How to Make a Clam Costume

Updated June 05, 2017

Dressing as a clam is not always appropriate, but when it is, you can impress a crowd with a meticulously made costume. Whether the occasion is Halloween, a Little Mermaid theme party or an aquarium fundraiser, your peers will appreciate the effort you put into your costume. A clam costume could also be a good way to instruct students about the anatomy of a mollusc.

Cut the two large valves of the clam shell from the foam. The easiest way to acquire foam is from a mattress store. For extra precision, print out costume diagrams (see Resources, page 39, for an example) and project them onto the foam. You can then trace the projections onto the foam and cut along those lines. If you're cutting them out freehand, the valves should be just shorter than you are, and slightly taller than they are wide.

Cut out a large, tongue-shaped piece of foam for the clam's foot. It should be about 3/4 the height of the shell. Cut out a band from the foam that will run the width of the shell and hold the foot to it.

Cut out four 18-inch shell straps.

Glue the sides of the two shell valves together with rubber cement, forming the shell's hinge.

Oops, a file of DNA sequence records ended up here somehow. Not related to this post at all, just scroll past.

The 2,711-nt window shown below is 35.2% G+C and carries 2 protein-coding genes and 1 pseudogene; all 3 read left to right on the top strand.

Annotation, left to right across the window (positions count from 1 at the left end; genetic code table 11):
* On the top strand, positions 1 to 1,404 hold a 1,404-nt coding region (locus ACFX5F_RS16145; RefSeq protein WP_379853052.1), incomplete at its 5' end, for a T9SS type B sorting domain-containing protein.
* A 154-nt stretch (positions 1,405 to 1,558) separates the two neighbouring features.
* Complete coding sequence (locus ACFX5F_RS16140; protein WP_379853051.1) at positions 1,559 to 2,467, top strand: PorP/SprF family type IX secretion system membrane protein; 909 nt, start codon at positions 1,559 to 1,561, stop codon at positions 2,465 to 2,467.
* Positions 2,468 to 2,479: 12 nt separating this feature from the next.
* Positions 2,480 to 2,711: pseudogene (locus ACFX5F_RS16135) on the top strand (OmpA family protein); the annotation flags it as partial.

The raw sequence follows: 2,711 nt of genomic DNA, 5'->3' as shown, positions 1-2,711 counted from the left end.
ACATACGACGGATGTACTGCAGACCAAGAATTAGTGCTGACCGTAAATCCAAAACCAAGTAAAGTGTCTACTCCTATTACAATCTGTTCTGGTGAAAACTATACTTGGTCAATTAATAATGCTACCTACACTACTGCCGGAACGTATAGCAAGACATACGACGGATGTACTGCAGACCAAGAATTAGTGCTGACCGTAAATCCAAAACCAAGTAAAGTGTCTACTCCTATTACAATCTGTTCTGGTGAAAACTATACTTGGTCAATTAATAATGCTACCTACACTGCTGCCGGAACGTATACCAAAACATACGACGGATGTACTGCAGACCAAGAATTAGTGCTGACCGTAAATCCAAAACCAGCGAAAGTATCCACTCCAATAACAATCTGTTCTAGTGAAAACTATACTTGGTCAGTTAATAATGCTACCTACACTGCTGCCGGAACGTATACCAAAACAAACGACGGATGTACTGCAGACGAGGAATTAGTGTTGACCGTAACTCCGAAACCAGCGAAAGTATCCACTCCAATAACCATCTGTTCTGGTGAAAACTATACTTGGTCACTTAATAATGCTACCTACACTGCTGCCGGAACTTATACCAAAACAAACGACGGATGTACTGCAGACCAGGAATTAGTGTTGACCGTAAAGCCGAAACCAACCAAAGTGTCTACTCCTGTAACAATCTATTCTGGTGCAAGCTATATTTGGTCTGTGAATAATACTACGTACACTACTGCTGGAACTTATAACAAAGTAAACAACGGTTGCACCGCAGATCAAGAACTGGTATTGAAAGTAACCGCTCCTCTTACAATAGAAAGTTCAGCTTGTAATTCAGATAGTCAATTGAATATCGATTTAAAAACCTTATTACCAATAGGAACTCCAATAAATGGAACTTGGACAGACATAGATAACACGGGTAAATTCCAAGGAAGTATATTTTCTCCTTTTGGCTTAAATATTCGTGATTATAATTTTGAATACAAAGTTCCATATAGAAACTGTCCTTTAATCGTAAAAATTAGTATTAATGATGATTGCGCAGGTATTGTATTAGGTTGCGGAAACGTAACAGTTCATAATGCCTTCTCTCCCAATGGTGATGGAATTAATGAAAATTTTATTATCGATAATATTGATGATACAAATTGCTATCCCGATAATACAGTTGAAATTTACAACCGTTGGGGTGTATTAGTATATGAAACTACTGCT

Glue the ends of two shell straps to the inside of each shell half, so that the two straps run parallel to each other in each set. You will put your arms through these straps when you wear the costume.

Glue the foot to the middle of the foot strap, and adhere Velcro to each end of the strap. You can pick up Velcro at a craft store. When you wear the costume, you will join the two ends of the foot strap around your waist, with the foot out in front of your body. It will show out the bottom of the shell when your arms are closed, and it will be completely exposed when your arms are open.


Wear gloves when you handle rubber cement, as it can be difficult to remove.

Things You'll Need

  • 2 6-foot-by-7-foot sheets of 1-inch foam
  • 2 1/2 inches of 3/4-inch adhesive-backed Velcro
  • Spray paint
  • Electrical, packing or duct tape
  • Rubber cement
  • Scissors
  • Overhead projector (optional)
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About the Author

J.D. Richards has worked as a writer and journalist since 2005. He has written for various publications, including the alt-weekly "Creative Loafing" in Florida as well as Manhattan's "New York Press" and "Blackbook Magazine." He graduated from the University of Florida with a Bachelor of Science in journalism.